Today's meeting at Camp David between Prime Minister Tony Blair and President George W. Bush will seal the fate of the nefarious regime led by Saddam Hussein. It will set the scene for the United States and Great Britain to lead an international coalition to disarm Iraq, in what will be the most significant display of Anglo-American cooperation since the Second World War.
There are several reasons why British participation is crucial.
Mr. Blair holds the key to building a broad-based international
coalition to oust Saddam Hussein, either with a U.N. mandate or as
the core of a coalition of the willing. Washington depends on
London to help generate diplomatic support not only in Europe but
also in the Arab world and the Commonwealth nations.
This support has been critical in bringing along Spain, Italy, Poland, the Czech Republic and Hungary to the American position. It has made a lie of the pathetic effort of Germany and France to pretend that "Europe" opposes American action in Iraq. Were Mr. Blair to back out, the whole coalition could well collapse. It would embolden antiwar opposition in the United Nations and strengthen the position of Russia, France and China at the Security Council.
Britain's military role also will be substantial. The 30,000 British ground troops, combined with considerable air and naval forces, are expected to play a major part in an Iraq invasion. SAS units will be vital in destroying Iraqi weapon sites, disrupting communications, and co-ordinating missile strikes. In addition, the British Army would be expected to play a lead role in a postwar security operation, to ensure the destruction of the Ba'athist regime, the capture of war criminals, and the establishment of a successful Iraqi federation representing the major ethnic groups.
Most importantly, British support on Iraq is crucially important for the long-term future of the Anglo-American special relationship. It is in Britain's vital national interest to remain America's key ally in the 21st century. The European Union, for all its delusions of grandeur and talk of a common foreign and security policy, is likely to remain a military midget in global power terms for decades to come. Continental Europe is too divided and too weak, militarily and economically, to mount a serious challenge to U.S. global hegemony. As such, it remains in London's best interest to look toward Washington and not Brussels in order to maximize its power.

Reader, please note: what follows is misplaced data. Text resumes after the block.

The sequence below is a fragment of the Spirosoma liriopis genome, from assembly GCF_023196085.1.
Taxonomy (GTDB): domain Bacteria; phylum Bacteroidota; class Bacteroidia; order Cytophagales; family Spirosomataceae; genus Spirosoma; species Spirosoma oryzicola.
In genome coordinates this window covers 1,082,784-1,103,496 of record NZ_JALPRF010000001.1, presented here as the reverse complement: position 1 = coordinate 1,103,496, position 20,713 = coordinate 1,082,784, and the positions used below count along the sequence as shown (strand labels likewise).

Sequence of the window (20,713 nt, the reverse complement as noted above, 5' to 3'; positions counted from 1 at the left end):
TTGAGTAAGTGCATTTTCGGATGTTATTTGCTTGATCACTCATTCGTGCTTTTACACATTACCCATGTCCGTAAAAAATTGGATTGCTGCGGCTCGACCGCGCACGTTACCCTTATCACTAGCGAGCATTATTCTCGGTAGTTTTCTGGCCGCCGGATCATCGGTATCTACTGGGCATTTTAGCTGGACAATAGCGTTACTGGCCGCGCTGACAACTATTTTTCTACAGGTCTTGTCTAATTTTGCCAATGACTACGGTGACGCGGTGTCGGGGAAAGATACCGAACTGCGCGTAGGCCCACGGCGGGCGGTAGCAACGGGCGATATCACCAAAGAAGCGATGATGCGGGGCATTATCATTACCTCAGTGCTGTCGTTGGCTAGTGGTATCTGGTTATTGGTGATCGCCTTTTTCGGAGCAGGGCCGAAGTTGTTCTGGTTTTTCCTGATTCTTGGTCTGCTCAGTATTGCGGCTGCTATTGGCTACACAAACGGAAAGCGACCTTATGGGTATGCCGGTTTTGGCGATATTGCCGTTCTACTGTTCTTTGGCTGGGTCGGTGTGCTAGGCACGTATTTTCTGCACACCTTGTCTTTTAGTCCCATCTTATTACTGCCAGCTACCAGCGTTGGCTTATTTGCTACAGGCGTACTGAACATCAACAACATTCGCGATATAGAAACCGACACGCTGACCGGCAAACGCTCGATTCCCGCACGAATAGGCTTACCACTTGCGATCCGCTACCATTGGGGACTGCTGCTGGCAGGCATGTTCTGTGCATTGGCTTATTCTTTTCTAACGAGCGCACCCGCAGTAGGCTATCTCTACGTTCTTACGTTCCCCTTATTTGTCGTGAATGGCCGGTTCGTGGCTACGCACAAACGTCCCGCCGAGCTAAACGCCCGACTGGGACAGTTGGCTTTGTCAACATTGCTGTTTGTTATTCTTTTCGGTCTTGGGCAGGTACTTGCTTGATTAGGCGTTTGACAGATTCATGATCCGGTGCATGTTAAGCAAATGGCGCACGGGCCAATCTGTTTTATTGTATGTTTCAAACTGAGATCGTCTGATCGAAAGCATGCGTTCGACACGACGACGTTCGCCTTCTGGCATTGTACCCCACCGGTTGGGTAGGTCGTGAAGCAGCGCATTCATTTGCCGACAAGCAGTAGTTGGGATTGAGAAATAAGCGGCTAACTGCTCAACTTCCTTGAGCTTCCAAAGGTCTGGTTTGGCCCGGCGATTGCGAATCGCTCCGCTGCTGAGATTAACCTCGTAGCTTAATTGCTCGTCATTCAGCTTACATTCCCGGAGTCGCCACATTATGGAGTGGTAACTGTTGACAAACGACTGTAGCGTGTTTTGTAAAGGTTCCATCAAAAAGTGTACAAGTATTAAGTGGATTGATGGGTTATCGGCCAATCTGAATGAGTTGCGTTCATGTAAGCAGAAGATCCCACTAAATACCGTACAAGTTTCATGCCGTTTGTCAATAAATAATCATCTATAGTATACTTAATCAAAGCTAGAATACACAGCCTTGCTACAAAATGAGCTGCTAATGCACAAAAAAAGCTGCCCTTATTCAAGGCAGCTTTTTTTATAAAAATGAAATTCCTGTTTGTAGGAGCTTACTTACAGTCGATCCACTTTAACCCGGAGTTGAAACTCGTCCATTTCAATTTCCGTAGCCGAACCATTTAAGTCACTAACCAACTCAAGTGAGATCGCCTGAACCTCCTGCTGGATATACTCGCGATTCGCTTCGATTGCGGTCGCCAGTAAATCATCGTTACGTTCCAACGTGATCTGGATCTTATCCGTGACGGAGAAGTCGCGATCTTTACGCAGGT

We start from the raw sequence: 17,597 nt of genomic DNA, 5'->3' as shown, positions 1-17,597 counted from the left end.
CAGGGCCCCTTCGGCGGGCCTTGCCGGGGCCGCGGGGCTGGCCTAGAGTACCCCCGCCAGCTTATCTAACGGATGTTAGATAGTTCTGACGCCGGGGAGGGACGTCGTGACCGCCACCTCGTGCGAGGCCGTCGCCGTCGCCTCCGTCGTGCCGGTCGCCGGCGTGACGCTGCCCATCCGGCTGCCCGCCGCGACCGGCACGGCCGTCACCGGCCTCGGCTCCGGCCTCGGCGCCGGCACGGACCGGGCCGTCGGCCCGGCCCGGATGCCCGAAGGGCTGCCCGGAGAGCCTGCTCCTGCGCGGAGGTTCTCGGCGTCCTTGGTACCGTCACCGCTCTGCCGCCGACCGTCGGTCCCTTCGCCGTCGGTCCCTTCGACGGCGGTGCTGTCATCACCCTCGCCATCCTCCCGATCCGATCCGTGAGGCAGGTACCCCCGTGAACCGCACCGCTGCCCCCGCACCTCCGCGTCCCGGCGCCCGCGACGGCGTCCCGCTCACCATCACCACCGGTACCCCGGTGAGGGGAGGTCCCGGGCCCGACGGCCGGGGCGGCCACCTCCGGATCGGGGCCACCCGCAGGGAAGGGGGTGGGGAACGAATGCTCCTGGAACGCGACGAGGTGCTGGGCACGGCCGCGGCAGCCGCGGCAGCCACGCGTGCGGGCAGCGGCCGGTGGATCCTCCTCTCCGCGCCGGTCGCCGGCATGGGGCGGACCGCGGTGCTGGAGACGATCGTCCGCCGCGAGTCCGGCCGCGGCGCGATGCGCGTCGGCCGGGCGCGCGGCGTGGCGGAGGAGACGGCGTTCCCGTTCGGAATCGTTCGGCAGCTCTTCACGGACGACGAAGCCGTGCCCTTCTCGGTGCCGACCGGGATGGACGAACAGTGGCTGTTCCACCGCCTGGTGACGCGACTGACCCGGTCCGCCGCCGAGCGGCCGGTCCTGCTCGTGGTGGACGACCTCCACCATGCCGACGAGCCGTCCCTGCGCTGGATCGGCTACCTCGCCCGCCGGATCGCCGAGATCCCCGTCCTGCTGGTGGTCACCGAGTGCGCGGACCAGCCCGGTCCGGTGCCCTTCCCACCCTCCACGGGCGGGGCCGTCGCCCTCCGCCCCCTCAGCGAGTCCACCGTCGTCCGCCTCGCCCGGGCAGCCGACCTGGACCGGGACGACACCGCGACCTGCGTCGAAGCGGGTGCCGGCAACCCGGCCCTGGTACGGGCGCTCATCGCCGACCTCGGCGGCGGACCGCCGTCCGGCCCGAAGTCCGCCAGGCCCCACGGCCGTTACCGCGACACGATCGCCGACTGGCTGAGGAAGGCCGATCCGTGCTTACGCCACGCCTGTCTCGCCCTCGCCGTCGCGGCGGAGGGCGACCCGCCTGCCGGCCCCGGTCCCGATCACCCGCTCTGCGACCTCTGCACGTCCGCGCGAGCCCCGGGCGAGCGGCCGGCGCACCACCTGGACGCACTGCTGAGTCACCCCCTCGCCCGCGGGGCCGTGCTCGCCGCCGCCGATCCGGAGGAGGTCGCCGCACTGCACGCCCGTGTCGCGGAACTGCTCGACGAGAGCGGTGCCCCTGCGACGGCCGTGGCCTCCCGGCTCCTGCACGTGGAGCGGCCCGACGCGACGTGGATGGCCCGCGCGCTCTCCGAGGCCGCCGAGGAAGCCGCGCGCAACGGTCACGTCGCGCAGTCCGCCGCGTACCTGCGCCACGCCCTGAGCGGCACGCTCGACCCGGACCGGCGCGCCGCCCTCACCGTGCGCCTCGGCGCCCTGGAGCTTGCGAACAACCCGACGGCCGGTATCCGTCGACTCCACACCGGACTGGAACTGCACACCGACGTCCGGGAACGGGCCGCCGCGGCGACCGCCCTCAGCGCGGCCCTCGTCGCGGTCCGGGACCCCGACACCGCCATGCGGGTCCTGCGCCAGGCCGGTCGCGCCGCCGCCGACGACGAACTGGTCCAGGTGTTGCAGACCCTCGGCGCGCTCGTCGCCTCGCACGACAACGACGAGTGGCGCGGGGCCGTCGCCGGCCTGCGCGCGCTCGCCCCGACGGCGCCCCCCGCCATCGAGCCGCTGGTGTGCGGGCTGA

Since September 11, 2001, Britain has emerged, in the eyes of Washington, as the world's second-most-powerful nation. Mr. Blair's standing shoulder-to-shoulder with President Bush in the war on terrorism has reaped enormous dividends in terms of British prestige and influence on the international stage. In every key area, whether it be diplomatic influence, military power or economic clout, Britain's star is rising.
As a result, the prime minister is able to wield real influence in Washington. In many ways his views are the only ones listened to intently by the Bush administration when it canvasses international opinion. Mr. Blair is no poodle of the American president's. He played a key role, for example, in pushing President Bush to seek a new U.N. resolution to confront the Iraqi regime. In many respects, Britain has blazed the way in leading international condemnation of Iraq's human-rights record and its program of weapons of mass destruction.
The contrast with the near total lack of influence of Britain's European partners couldn't be more striking. German Chancellor Gerhard Schroeder, four months after his controversial election victory, is still regarded with deep hostility across the Atlantic; due to Germany's uncooperative attitude, he has almost no influence over Washington's foreign policy decision-making. Indeed, U.S.-German relations may prove to have been irreparably damaged by Berlin's reckless anti-U.S. position over Iraq. France continues to prepare its troops for possible mobilization while publicly condemning Washington for its bellicose desire to end Saddam's regime - or playing both ends up against the middle over Iraq. As such, the White House views France with deep suspicion.
There is a danger Mr. Blair will heed the growing cacophony of anti-American voices in the Labor Party and in sections of the British media. Labor, with its rump of hard-left extremists on the backbenches, still suffers from its "Vietnam" syndrome: a deep distrust of U.S. foreign policy combined with a misguided militant pacifism. If Mr. Blair "goes wobbly," he risks losing everything he has achieved on the foreign policy stage over the past 18 months.
The prime minister has shown outstanding international leadership on the Iraq question. It's time for him now to face down opposition within his own fractious party, and to make a convincing case for war to the British people. There is much at stake: the long-term success of the war on terrorism, the future of the Iraqi people, and the Anglo-U.S. special relationship, the cornerstone of global security for the past 57 years.
Nile Gardiner is visiting fellow in Anglo-American security policy, and John Hulsman is research fellow in European affairs at the Heritage Foundation.
Originally appered in the Washington Times